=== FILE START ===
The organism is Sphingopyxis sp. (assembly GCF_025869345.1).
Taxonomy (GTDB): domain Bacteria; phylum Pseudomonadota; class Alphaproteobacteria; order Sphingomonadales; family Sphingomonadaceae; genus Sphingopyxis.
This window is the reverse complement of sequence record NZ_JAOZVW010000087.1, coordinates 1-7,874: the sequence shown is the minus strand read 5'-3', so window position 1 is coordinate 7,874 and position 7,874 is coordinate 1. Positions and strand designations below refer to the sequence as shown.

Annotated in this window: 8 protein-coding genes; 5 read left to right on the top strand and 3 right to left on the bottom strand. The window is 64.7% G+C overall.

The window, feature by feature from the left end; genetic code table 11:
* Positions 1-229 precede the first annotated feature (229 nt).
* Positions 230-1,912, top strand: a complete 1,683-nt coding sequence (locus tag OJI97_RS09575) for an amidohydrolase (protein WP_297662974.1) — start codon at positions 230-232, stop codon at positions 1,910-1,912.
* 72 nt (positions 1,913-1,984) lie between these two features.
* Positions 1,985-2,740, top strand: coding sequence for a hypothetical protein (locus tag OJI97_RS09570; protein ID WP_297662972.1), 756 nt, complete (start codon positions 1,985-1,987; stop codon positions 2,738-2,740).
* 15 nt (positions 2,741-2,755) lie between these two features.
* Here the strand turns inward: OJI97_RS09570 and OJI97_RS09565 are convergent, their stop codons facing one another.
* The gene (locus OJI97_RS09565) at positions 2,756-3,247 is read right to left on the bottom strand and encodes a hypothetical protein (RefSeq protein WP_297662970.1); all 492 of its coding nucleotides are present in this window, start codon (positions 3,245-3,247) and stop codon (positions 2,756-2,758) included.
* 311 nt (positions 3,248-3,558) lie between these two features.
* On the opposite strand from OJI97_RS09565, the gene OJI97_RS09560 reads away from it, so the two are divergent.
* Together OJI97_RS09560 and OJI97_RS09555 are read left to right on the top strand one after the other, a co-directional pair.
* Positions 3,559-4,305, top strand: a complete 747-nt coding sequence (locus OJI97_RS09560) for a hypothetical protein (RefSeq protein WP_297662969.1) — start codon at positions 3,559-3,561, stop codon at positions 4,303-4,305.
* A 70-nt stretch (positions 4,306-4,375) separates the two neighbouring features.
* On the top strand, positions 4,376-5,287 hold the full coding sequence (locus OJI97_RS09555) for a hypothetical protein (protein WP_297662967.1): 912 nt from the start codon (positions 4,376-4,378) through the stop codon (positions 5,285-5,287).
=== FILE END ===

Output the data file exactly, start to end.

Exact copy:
The organism is Sphingopyxis sp. (assembly GCF_025869345.1).
Taxonomy (GTDB): domain Bacteria; phylum Pseudomonadota; class Alphaproteobacteria; order Sphingomonadales; family Sphingomonadaceae; genus Sphingopyxis.
This window is the reverse complement of sequence record NZ_JAOZVW010000087.1, coordinates 1-7,874: the sequence shown is the minus strand read 5'-3', so window position 1 is coordinate 7,874 and position 7,874 is coordinate 1. Positions and strand designations below refer to the sequence as shown.

Annotated in this window: 8 protein-coding genes; 5 read left to right on the top strand and 3 right to left on the bottom strand. The window is 64.7% G+C overall.

The window, feature by feature from the left end; genetic code table 11:
* Positions 1-229 precede the first annotated feature (229 nt).
* Positions 230-1,912, top strand: a complete 1,683-nt coding sequence (locus tag OJI97_RS09575) for an amidohydrolase (protein WP_297662974.1) — start codon at positions 230-232, stop codon at positions 1,910-1,912.
* 72 nt (positions 1,913-1,984) lie between these two features.
* Positions 1,985-2,740, top strand: coding sequence for a hypothetical protein (locus tag OJI97_RS09570; protein ID WP_297662972.1), 756 nt, complete (start codon positions 1,985-1,987; stop codon positions 2,738-2,740).
* 15 nt (positions 2,741-2,755) lie between these two features.
* Here the strand turns inward: OJI97_RS09570 and OJI97_RS09565 are convergent, their stop codons facing one another.
* The gene (locus OJI97_RS09565) at positions 2,756-3,247 is read right to left on the bottom strand and encodes a hypothetical protein (RefSeq protein WP_297662970.1); all 492 of its coding nucleotides are present in this window, start codon (positions 3,245-3,247) and stop codon (positions 2,756-2,758) included.
* 311 nt (positions 3,248-3,558) lie between these two features.
* On the opposite strand from OJI97_RS09565, the gene OJI97_RS09560 reads away from it, so the two are divergent.
* Together OJI97_RS09560 and OJI97_RS09555 are read left to right on the top strand one after the other, a co-directional pair.
* Positions 3,559-4,305, top strand: a complete 747-nt coding sequence (locus OJI97_RS09560) for a hypothetical protein (RefSeq protein WP_297662969.1) — start codon at positions 3,559-3,561, stop codon at positions 4,303-4,305.
* A 70-nt stretch (positions 4,306-4,375) separates the two neighbouring features.
* On the top strand, positions 4,376-5,287 hold the full coding sequence (locus OJI97_RS09555) for a hypothetical protein (protein WP_297662967.1): 912 nt from the start codon (positions 4,376-4,378) through the stop codon (positions 5,285-5,287).